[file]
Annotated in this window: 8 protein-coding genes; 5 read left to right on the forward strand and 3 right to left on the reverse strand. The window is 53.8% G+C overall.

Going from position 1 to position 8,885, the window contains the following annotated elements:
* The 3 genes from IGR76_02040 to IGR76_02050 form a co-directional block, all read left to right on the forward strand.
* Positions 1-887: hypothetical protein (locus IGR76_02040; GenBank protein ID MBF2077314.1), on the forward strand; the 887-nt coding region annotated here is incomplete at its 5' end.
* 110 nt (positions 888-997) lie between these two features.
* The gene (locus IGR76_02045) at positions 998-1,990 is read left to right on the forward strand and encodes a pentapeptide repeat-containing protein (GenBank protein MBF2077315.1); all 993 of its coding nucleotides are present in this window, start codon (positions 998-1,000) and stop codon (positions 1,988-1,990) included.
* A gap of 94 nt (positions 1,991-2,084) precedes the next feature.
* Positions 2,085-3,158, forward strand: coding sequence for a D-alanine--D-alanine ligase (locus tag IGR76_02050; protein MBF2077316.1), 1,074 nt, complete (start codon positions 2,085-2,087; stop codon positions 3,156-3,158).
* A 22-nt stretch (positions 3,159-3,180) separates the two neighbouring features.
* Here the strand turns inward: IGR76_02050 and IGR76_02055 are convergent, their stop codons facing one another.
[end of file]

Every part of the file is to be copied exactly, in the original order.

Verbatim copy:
Annotated in this window: 8 protein-coding genes; 5 read left to right on the forward strand and 3 right to left on the reverse strand. The window is 53.8% G+C overall.

Going from position 1 to position 8,885, the window contains the following annotated elements:
* The 3 genes from IGR76_02040 to IGR76_02050 form a co-directional block, all read left to right on the forward strand.
* Positions 1-887: hypothetical protein (locus IGR76_02040; GenBank protein ID MBF2077314.1), on the forward strand; the 887-nt coding region annotated here is incomplete at its 5' end.
* 110 nt (positions 888-997) lie between these two features.
* The gene (locus IGR76_02045) at positions 998-1,990 is read left to right on the forward strand and encodes a pentapeptide repeat-containing protein (GenBank protein MBF2077315.1); all 993 of its coding nucleotides are present in this window, start codon (positions 998-1,000) and stop codon (positions 1,988-1,990) included.
* A gap of 94 nt (positions 1,991-2,084) precedes the next feature.
* Positions 2,085-3,158, forward strand: coding sequence for a D-alanine--D-alanine ligase (locus tag IGR76_02050; protein MBF2077316.1), 1,074 nt, complete (start codon positions 2,085-2,087; stop codon positions 3,156-3,158).
* A 22-nt stretch (positions 3,159-3,180) separates the two neighbouring features.
* Here the strand turns inward: IGR76_02050 and IGR76_02055 are convergent, their stop codons facing one another.